Biomedicine has emerged as one of six fields that President Moon Jae-in has to focus on in the summit diplomacy with his U.S. counterpart, a state agency says.
Korea Trade-Investment Promotion Agency(KOTRA)대한무역투자진흥공사, in its report titled “Proposals for agenda based on major countries’ economic cooperation with the U.S., and their policy implications,” has analyzed areas where investments and markets are expected to expand, and proposed agenda items for Korea-U.S. economic cooperation by major areas.
The report cited six industrial and business areas as having the greatest potential for bilateral cooperation -- public infrastructure, cyber security, biomedicine, energy, joint research and development and investment in start-ups.
“The inauguration of the Moon administration requires a new paradigm of economic cooperation differentiating from the existing ones,” the KOTRA report said. “Top leaders in advanced countries have been conducting economic diplomacy taking into account their industrial growth strategies, pending issues with the U.S., and even national images. President Moon and his administration have to benchmark them.”
In the biomedicine field, the agency stressed the need to increase exports of biomedicine products to the U.S, by making the most of the partnerships with local drugmakers, outsourcing, technology transfer, joint-venture investment, mergers and acquisitions, and open cooperation models.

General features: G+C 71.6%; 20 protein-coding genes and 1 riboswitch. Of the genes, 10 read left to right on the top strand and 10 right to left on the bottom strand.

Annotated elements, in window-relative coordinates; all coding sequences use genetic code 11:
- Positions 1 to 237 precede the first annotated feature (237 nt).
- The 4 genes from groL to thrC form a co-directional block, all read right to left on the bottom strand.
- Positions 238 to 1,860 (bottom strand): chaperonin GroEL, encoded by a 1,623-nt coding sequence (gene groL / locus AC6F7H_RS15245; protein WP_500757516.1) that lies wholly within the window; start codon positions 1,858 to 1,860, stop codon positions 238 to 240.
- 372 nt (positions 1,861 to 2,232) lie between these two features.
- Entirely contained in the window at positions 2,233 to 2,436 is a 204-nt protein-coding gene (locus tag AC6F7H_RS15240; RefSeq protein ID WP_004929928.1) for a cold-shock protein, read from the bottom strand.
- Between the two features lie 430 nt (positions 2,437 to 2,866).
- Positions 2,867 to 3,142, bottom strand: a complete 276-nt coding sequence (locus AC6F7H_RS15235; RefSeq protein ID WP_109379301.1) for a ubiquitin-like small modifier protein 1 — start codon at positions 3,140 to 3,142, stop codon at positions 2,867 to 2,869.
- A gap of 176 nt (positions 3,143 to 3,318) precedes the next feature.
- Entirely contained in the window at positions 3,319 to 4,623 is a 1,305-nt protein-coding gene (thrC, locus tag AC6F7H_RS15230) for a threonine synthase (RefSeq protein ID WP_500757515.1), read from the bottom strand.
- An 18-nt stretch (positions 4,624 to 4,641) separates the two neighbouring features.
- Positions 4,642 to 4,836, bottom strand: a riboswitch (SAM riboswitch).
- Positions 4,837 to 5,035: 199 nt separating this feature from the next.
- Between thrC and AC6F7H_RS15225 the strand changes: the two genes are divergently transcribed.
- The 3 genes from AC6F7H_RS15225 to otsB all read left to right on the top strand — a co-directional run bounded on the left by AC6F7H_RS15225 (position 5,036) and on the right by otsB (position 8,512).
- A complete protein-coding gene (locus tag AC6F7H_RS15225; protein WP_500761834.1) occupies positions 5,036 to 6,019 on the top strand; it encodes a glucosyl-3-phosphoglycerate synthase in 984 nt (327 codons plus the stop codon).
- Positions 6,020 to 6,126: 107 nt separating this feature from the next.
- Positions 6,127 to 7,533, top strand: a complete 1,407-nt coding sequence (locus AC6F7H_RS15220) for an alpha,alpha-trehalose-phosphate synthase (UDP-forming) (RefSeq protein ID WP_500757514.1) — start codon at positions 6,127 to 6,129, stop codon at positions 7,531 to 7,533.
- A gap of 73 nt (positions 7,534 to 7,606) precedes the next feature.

“The Trump administration has pushed for a policy to lower drug prices to complete medical reform. As part of the methods, it has proposed speeding up the approval process of bio medical products and expanding the imports of generic drugs,” it said. “As the patents of biomedicine products in the U.S. and Europe expired in 2015, the biosimilar market is forecast to grow by more than 170 percent a year in the next decade."
Korea’s exports of finished medical products have sharply increased since 2013, with vaccines, antibiotics and insulin products taking the lead in U.S.-found shipments, it noted.
The report emphasized that the domestic companies with little experiences in the U.S. market need to make partnerships with local counterparts, strengthen their marketing and distributing abilities through outsourcing these jobs to local businesses with expertise.
"Advanced countries are performing their economic summit diplomacy with the U.S. by comprehensively considering the U.S. economic and industrial policies,” it said. “Instead of consultations on trade and investment across the board, Seoul needs to pursue reciprocal events taking into account the specialty and symbolism of the bilateral economic and industrial cooperation.
Also, Cheong Wa Dae needs to develop strategic agenda items to be linked to diplomatic activities by carefully examining the U.S. policy and Washington’s plan to allocate budgets to each field, the report added.
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